How Freelancing Changed My Life

I love freelancing. I love everything about freelancing. The best thing about freelancing? FREEDOM! My life is changed when I started freelancing and I love the changes!

Here’s how freelancing has changed my life, so far:

Time Management

I think this is the most important aspect of all. I can manage time better when I get to control my own working hours. I get to do more every day!

Health Improvement

I used to get ill really often when I was working in retail, and it was terrible (who wants to get ill anyway?). I spent quite a fortune on medical expenses and I hated it. Now, my health has improved tremendously, physically and mentally. Truly loving my life!

Relationship Improvement

I hardly had any time to spend with my family when I was working in retail due to the long working hours but now I get to hang out with family and friends all the time. It is very important for me to spend time with my parents (after all, we are not getting any younger!).

Personal Growth

I have always wanted to study Psychology and I got the chance two years after I started freelancing. I am taking it slow and steady but I am definitely getting there! Apart from that, I have learned so much from mentors around the world such as Problogger. I truly enjoyed the experience and happy to gain more knowledge every day.

New Opportunities

Freelancing has opened many doors for me, and it never ceases to amaze me. It is a wonderful journey and I get to meet many new friends around the world.

CONCLUSION

Freelancing has much to offer to those who seek freedom and change of lifestyle. If you are considering a change of career, it is never too late to start freelancing.

 

Identifying Freelancing Scams

I have written in general about Freelancing Scams in 2009 and this post is an updated version.

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In 2009, I have discussed a few ways to identify freelancing scams. However, 2013 is approaching and this is the perfect time to revise some of the most common scams in the freelancing industry.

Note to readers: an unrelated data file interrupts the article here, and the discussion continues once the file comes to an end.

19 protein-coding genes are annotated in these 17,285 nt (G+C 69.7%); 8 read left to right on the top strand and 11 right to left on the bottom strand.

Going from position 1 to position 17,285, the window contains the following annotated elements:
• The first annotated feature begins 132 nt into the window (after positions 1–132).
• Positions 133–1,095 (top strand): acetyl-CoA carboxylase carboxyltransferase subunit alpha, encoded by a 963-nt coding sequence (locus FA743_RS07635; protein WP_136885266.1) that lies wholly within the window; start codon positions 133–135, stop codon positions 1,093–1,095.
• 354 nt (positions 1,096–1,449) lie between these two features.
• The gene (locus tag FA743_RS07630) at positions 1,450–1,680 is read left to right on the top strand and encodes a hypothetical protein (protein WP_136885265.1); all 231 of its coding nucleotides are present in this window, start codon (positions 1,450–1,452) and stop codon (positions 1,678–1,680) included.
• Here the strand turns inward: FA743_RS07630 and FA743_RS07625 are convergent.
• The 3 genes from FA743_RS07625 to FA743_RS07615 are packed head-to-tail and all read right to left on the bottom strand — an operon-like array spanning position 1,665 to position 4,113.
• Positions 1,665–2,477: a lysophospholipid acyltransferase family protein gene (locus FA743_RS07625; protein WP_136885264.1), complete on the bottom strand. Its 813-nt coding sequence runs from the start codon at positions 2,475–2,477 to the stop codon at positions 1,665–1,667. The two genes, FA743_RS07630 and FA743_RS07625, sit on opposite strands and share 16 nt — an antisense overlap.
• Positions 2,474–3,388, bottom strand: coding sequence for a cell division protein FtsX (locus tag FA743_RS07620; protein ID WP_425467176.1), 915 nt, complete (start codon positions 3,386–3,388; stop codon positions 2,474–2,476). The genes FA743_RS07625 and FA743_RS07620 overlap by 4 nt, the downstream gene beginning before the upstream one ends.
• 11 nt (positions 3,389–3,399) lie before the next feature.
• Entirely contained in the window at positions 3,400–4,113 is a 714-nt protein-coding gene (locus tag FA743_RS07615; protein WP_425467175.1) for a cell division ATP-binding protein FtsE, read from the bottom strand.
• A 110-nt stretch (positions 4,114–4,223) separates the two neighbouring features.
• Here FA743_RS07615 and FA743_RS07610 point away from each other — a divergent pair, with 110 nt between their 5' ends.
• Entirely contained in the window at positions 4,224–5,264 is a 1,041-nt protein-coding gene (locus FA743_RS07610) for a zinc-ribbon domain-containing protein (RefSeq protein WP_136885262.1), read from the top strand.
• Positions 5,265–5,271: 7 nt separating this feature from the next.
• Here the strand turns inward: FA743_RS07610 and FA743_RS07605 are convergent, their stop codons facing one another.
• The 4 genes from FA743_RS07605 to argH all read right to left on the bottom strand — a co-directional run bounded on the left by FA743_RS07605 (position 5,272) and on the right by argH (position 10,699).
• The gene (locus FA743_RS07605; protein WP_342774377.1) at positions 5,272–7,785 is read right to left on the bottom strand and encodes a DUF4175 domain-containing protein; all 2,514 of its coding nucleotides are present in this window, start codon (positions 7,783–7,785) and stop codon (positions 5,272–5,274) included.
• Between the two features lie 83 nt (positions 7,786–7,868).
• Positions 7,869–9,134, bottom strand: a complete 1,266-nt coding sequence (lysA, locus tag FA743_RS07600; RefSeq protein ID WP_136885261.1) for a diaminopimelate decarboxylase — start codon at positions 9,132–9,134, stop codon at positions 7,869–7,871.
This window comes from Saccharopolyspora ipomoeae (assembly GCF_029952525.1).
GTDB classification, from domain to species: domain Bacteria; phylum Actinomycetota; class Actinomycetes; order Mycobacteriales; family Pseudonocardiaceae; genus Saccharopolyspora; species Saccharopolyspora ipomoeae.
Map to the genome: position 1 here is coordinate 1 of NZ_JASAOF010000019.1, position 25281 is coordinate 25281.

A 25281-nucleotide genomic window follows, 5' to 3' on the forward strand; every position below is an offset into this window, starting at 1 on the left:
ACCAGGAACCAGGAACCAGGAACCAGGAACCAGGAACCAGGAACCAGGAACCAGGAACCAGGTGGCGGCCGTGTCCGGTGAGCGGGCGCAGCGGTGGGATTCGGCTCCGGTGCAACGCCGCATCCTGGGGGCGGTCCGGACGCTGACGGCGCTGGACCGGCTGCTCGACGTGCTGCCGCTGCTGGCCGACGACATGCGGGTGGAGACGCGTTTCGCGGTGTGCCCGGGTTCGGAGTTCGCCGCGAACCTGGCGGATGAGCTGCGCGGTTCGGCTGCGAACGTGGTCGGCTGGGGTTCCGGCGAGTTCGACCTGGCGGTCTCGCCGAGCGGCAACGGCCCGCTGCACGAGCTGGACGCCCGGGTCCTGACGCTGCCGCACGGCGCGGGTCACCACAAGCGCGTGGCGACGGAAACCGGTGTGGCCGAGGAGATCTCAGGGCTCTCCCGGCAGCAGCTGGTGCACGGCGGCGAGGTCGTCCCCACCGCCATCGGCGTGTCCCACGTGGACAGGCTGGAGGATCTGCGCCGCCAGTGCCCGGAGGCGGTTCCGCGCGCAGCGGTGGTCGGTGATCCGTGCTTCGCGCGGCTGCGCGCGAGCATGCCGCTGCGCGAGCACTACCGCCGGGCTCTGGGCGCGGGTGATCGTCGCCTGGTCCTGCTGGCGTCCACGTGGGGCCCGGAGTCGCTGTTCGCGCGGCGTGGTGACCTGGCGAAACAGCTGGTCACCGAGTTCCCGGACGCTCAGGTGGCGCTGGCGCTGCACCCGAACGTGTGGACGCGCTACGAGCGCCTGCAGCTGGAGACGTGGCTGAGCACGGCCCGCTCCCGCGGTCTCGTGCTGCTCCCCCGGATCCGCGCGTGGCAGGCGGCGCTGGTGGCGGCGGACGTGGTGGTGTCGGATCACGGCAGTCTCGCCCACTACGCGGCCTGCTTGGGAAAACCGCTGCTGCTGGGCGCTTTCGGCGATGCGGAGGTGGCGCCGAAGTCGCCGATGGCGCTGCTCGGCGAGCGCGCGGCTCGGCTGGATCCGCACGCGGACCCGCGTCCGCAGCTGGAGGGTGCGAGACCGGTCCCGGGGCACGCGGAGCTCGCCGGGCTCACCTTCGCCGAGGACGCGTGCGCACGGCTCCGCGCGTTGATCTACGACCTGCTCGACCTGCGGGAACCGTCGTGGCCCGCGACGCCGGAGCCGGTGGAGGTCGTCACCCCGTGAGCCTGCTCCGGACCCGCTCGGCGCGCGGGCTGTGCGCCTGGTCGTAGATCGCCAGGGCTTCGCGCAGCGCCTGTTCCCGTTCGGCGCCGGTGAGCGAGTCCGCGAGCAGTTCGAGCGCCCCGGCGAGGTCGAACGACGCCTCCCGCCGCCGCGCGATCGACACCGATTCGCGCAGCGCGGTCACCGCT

Common Signs of Scam

Unique Article as Sample

Situation: Employer will request a unique article sample (NOTE: if you are a designer, you might be asked to present a unique logo design as a sample).

Reality: You are providing a piece of unique work for nothing.Personal View: Personally I have experienced this in my early months. I have written a few articles, sent them to the so-called employer and never get paid.

Payment Out of System

Situation: Freelancing sites such as Freelancer.com and Elance.com require payment through their system. Any payment out of the system is a breach of their terms and conditions. Now, some employers prefer to pay out of the system to avoid fees.

Reality: Most employers who seek payment out of the system are scammers. They do not have the intention of paying at all. It is not recommended to accept payment out of the system for first-time clients (employers).

Brief Job Description

Situation: The job description is too general.

Reality: It is usually fake (although not always).

Low Pay

Situation: You are being offered low rate (e.g. $1 for 500 words).

Reality: First, they just want to save money. Secondly, they are fooling you into thinking that you are worth such rate because you are “new”.

Too Good To Be True

Situation: You smell something fishy.

Reality: Trust your instinct. Chances are you are right, there’s something wrong.

Pay First Scheme

Situation: You are required to pay in order to “secure” the job.

Reality: Once they received your payment, they will disappear into the thin air.

Revenue Sharing

Situation: You are required to submit articles and your earning depends on the traffic to your articles and the number of clicks on the ads.

Reality: If you don’t mind writing for peanuts, you might want to try this. However, in most cases, they are fraud.

Personal View: I have tried on Triond. While the earning is rather low, but at least they pay as promised, every month.

Newbie Trap

Situation: In exchange of “experience”, you are required to work for low pay or no pay.

Reality: They are insisting on the fact that you are “new” and to lure you into thinking that you are gaining “experience”, you are required to work on low pay or no pay. In other words, this is a waste of time and total scam.

Conclusion

Please beware of the signs when looking for freelance jobs / gigs / work